'We can make a difference': Food box program reaches thousands of families across Southern Oklahoma in 2020
Volunteers provided free food to thousands of southern Oklahoma families struggling to make ends meet in 2020.
By the end of the year, Impact Ardmore determined that 23,880 boxes of food and 24,450 gallons of milk were distributed across a seven county area, serving close to 2,170 families per week since early June.
The nonprofit partnered with the U.S. Department of Agriculture to distribute fresh produce across local communities as a part of the national Farmers to Families Food Box Program.
The program, launched in mid May, was designed to help put farmers and distributors back to work while also supporting over-burdened food banks, community and faith-based organizations and other nonprofits serving people in need during the COVID-19 pandemic.
Impact Ardmore Executive Director Misty Apala agreed to take on the program with State Rep. Tammy Townley, R-Ardmore, to help reach rural communities. With the help of a few local businesses and volunteers, she and Townley loaded up several SUVs and trucks to deliver the first 1,000 food boxes throughout Carter County in June.
“Tammy knew that Impact Ardmore was doing mission and local outreach services in Ardmore and she called and asked if I’d be willing to take on a project this big, and of course, I said yes,” Apala said toward the start of the program.
Back then, they had no idea just how large the program would end up becoming. Impact Ardmore Programs Director Eythan Tibbs said the Farmers to Families Food Box Program was originally designed as a six week relief package, and was planned as a temporary measure.
“Well that six weeks comes and goes and then they extended it for another six weeks, and that’s been extended all the way through the end of the year,” Tibbs said in late December. According to the USDA, more than 100 million food boxes have now been distributed nationwide since May 15.
The program was set to end on Dec. 31 but will likely be extended yet again with another relief package recently approved by the federal government.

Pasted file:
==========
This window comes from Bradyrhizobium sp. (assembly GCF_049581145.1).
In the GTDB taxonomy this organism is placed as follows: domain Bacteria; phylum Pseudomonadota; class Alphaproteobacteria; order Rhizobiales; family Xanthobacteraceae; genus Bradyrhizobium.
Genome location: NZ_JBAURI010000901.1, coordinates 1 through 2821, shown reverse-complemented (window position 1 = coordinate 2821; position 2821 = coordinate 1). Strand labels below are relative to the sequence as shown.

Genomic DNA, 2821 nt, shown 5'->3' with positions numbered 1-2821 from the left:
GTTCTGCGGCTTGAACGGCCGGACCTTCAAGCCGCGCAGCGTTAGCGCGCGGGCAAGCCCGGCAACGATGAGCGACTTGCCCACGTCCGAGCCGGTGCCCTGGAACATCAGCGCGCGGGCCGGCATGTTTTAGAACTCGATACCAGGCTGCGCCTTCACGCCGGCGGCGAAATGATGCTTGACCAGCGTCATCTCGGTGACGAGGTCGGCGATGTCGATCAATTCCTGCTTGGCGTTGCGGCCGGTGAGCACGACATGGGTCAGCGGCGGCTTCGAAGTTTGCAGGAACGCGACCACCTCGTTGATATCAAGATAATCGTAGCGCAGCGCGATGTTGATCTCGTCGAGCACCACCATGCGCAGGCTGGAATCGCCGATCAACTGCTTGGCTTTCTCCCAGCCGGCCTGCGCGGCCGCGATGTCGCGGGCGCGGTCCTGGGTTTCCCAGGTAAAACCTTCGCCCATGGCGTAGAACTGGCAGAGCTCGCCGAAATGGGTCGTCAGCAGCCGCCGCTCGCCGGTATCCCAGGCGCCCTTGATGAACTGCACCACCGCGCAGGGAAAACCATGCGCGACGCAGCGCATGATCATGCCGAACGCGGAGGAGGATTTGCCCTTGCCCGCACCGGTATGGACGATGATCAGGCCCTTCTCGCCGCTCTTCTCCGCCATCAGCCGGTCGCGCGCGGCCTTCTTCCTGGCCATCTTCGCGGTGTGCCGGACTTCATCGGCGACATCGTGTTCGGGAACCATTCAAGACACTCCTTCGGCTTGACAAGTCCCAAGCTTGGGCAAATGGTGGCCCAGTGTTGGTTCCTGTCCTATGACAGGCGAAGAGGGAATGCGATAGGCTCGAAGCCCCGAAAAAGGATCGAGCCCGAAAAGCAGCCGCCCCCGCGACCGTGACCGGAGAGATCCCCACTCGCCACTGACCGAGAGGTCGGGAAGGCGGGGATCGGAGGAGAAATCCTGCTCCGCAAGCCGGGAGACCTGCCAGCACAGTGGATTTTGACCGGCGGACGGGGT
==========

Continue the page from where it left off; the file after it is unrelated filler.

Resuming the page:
“We’re looking at the package that they just signed in Congress, part of that relief package is for the Farmers to Families Food Box Program,” Tibbs said. “So we’ll see funds from that hopefully starting in the next couple of weeks.”
During the first few weeks of the program, volunteers with Impact Ardmore were hand-delivering the boxes mostly by themselves, with some help from a smaller group of community organizations. As time went by, that group continued to grow.
Several organizations from across the region ended up pitching in to help, extending the program's reach week by week.
“It became a pretty serious project for our little team so we were grateful to have all the help come in that grew over time,” Tibbs said. “Now we’ve got a team of volunteers that we can come in and distribute 3,000 boxes in a matter of a morning, it doesn’t even take days anymore. It’s a matter of a few hours.”
The program began in Carter County and eventually came to stretch across seven counties, with people coming from as far west as Waurika and as far east as Atoka County — and everywhere in between.
Ardmore served as a hub for the food box program, but it’s reach into rural communities was vital, Tibbs said. While larger cities like Ardmore have more access to food banks and community organizations, some smaller communities don’t have those resources.
“It’s easy to forget the rural communities because there’s not as many people, the need doesn’t appear to be as big,” Tibbs said. “But when you start adding all of these rural communities up, they become one of the biggest needs that there is.”
The Farmers to Families Food Box Program was designed with rural communities in mind, Tibbs said. Distributors are asked to have a plan to reach rural communities, and Impact Ardmore became one of the biggest distributors for rural communities in the state.
Tibbs said they didn’t realize how strong the need for food was until they started the program. Many families who had lost jobs due to the COVID-19 pandemic or who were in tough financial situations came to rely on the program.
“We’ve seen thousands of people, without exaggeration, we’ve seen thousands and thousands of people come through these lines to get this food,” Tibbs said. “So you’re seeing people that are getting full balanced meals that maybe would have not had as much to eat because they just don’t have it.”
Each box contains milk, butter, eggs, fresh fruit and vegetables — enough to sustain a family of four for about a week. Tibbs said the program has brought food insecurity into focus, especially in rural areas, and has impacted the lives of thousands.
Should the program come to an end, Tibbs said that need will likely still be there; and the need is too great to not continue helping families with some sort of effort to replace the Farmers to Families Food Box Program.
“We live in a first world country, there should not have to be hunger on the streets, there’s just no excuse for it,” Tibbs said. “We can make a difference and even the little strides that we can make over a long time make a big difference in the end. So when we can get everybody together and make one big effort it can really affect peoples’ lives.”